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Terrorism-related bombings using conventional explosives comprise the vast majority of blast injuries. The Memorial Institute for the Prevention of Terrorism estimated terrorist activity in 2005 to include 2650 bombings, with an annual death rate from terrorism-related activity of 10,860 in 2004, 6200 in 2003, 7349 in 2002, and 6403 in 2001.1 An analysis of 44 mass casualty, terrorist bombings found an overall 3% (1% to 14%) mortality and hospital admission rate of 34% (14% to 53%).2 Although bombing of civilian targets by terrorist groups is not new, the events of 9/11 have resulted in a heightened awareness and interest in the medical management of mass casualty incidents.2,3 In the U.S. between 1980 and 1990, there were 12,216 intentional bombings.3 Explosions from intentional bombings are among the few instantaneous traumatic events that can produce massive numbers of casualties requiring immediate medical attention. A review of 14 published studies of terrorist attacks that occurred between 1969 and 1983 involving a combined population of 3357 casualties demonstrated that the overall mortality at the scene was 12.6%, with 30% of the immediate survivors requiring hospital admission.4 Thus, although some victims die immediately at the scene, the majority of injuries suffered by the immediate survivors of bombings are not life-threatening. At the same time, blast injuries commonly occur not as isolated incidents but as part of multiple casualty incidents of varying sizes. This pattern, combined with the fact that most emergency physicians have never encountered a blast injury victim, makes the care of such often eminently salvageable victims contingent upon appropriate training and skill retention by the individual emergency physician, along with appropriate institutional planning and preparation.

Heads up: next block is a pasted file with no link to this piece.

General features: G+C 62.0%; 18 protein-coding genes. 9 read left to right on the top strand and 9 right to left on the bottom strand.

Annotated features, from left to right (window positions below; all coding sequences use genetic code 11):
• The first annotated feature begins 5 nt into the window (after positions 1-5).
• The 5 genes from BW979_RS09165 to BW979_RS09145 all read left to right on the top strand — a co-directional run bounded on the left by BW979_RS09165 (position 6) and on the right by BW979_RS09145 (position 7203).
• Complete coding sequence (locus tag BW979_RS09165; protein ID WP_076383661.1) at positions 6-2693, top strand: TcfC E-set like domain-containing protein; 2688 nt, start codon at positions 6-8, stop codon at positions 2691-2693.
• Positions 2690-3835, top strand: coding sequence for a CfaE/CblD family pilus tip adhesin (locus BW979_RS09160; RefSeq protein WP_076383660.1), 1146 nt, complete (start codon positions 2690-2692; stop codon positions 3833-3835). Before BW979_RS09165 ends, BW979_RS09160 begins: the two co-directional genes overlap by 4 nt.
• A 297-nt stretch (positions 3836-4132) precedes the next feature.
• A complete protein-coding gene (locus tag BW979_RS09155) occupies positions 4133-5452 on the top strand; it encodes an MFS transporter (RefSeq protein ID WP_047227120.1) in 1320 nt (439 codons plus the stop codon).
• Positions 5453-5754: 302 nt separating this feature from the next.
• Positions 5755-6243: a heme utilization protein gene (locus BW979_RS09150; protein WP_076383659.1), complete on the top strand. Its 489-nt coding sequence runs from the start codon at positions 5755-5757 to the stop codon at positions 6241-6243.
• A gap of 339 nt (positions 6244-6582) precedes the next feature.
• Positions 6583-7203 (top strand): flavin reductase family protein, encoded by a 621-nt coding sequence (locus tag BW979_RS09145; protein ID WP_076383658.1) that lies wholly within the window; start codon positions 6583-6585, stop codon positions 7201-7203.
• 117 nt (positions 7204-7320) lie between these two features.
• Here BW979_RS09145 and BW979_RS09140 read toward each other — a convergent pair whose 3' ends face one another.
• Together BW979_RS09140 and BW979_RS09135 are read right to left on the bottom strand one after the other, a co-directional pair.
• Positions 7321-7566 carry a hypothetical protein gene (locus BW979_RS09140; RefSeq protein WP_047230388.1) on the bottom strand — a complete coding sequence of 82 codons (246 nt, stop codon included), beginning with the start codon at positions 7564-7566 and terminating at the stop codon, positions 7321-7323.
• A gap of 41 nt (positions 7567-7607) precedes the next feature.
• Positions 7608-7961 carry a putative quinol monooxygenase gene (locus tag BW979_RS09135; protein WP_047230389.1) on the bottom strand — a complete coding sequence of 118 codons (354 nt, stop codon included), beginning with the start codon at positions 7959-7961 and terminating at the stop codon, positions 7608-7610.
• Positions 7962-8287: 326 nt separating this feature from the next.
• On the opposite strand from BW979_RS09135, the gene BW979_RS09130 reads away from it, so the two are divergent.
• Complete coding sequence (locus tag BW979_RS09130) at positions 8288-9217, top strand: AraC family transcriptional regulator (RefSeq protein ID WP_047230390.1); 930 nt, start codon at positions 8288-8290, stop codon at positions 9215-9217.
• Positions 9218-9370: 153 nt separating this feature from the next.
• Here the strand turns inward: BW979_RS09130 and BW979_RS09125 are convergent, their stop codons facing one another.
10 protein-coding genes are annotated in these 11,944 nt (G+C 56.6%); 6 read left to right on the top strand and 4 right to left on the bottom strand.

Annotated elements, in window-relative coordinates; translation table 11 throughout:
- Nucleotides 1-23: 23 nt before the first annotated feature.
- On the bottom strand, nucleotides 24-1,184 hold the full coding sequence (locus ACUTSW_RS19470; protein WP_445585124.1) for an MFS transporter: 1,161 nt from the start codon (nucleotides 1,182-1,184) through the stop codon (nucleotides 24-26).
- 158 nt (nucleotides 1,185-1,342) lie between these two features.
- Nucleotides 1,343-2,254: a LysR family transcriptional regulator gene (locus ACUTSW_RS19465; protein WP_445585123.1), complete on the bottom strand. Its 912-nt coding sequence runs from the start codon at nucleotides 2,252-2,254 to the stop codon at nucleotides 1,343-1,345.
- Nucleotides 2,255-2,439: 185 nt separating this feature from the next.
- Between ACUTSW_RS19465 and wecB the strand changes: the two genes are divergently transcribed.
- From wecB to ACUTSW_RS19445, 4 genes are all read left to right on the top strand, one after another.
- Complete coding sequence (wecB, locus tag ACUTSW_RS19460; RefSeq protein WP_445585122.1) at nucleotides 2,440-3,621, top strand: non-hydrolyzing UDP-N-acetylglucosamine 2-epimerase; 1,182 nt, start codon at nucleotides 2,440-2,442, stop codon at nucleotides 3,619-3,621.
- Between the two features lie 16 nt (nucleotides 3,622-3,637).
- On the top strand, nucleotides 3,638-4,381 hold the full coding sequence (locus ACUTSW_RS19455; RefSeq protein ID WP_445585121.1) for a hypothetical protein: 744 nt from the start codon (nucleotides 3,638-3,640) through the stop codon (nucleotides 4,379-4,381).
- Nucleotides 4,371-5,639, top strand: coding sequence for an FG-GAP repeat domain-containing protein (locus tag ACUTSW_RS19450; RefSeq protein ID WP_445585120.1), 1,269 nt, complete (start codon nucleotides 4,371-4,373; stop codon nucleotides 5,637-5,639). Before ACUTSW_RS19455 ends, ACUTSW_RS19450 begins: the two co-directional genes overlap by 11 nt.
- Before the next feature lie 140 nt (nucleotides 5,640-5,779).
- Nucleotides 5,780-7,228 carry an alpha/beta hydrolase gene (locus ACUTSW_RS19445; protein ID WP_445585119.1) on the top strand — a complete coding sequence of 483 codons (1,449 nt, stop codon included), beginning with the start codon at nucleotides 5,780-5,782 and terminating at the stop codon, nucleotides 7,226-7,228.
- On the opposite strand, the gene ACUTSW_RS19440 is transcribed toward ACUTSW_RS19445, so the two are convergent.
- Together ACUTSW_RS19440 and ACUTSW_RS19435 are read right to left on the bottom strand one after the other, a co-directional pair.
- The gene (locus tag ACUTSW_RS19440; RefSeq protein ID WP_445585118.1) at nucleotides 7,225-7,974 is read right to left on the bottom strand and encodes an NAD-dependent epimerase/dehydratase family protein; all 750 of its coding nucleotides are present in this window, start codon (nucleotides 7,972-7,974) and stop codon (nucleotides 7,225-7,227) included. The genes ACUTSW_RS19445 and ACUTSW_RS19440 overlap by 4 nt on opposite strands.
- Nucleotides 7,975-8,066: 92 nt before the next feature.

Terrorist bombings result in high injury scores for victims as well as higher hospital resource use than for victims of other trauma. One study found that bombing casualties had higher injury severity scores (>16, 30% vs. 10% for other trauma), increased immediate mortality (as high as 29% for closed space bombings), greater inhospital mortality rate (6% vs. 3% for other trauma), more frequent need for surgical intervention (especially orthopedic), longer hospital stays, and greater use of critical care.5


Explosions occur when energy is transformed extremely quickly from one form (e.g., chemical potential energy in an explosive) to another (e.g., heat energy and kinetic energy). The detonation of a conventional high explosive generates a blast wave that spreads out from a point source. The blast wave consists of two parts: a shock wave of high pressure followed closely by a blast wind (or air mass in motion).

There are four main types of blast effects. A primary injury is caused by a direct effect of blast overpressure on tissue. Primary blast injury affects air-filled structures such as the lungs, ears, and GI tract via the following mechanisms: spalling (e.g., from lung parenchyma to alveolar space, causing tissue surfaces to ...

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